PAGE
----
In In Re Miller Osborne Perry Trust, a Trust featured a “terror clause” which forfeited the benefits of any beneficiary who challenged the admission of the Trust to probate or any of the Trust’s provisions. Upon the death of the settlor, a beneficiary petitioned the probate court for declaratory relief, seeking to determine whether he had “probable cause” to challenge amendments to the Trust, which would render the terror clause unenforceable under MCL 700.7113. The beneficiary explicitly stated that he was not actually challenging the Trust, but merely seeking a determination on the existence of probable cause if he were to take such an action. The Trustee asked the probate court to find that the petitioner-beneficiary’s request for declaratory relief itself triggered the terror clause. The probate court found no probable cause for challenging the trust, but also found that the petition did not implicate the terror clause.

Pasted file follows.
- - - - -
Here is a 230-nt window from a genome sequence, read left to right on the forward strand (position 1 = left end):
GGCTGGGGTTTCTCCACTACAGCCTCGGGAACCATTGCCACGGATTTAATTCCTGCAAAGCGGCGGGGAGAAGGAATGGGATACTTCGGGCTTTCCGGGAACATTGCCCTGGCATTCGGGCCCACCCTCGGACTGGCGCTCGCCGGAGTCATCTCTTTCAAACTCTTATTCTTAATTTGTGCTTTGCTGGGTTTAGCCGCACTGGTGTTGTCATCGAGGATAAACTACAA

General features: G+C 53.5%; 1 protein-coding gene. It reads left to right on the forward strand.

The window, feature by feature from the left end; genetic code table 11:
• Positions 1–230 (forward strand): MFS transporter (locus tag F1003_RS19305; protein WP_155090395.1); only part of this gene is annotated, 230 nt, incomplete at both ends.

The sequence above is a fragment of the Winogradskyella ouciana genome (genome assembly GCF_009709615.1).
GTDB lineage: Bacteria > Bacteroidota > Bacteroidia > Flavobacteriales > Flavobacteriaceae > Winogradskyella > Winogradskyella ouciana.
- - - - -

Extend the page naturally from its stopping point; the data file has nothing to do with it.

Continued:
The Michigan Court of Appeals noted in dicta that Mark Perry probably failed to allege a justiciable controversy by explicitly not challenging the trust. However, the lower court’s authority to make a probable cause determination was not at issue on appeal. The Court affirmed that the beneficiary’s petition did not trigger the terror clause, as by its own terms it did not actually challenge the Trust.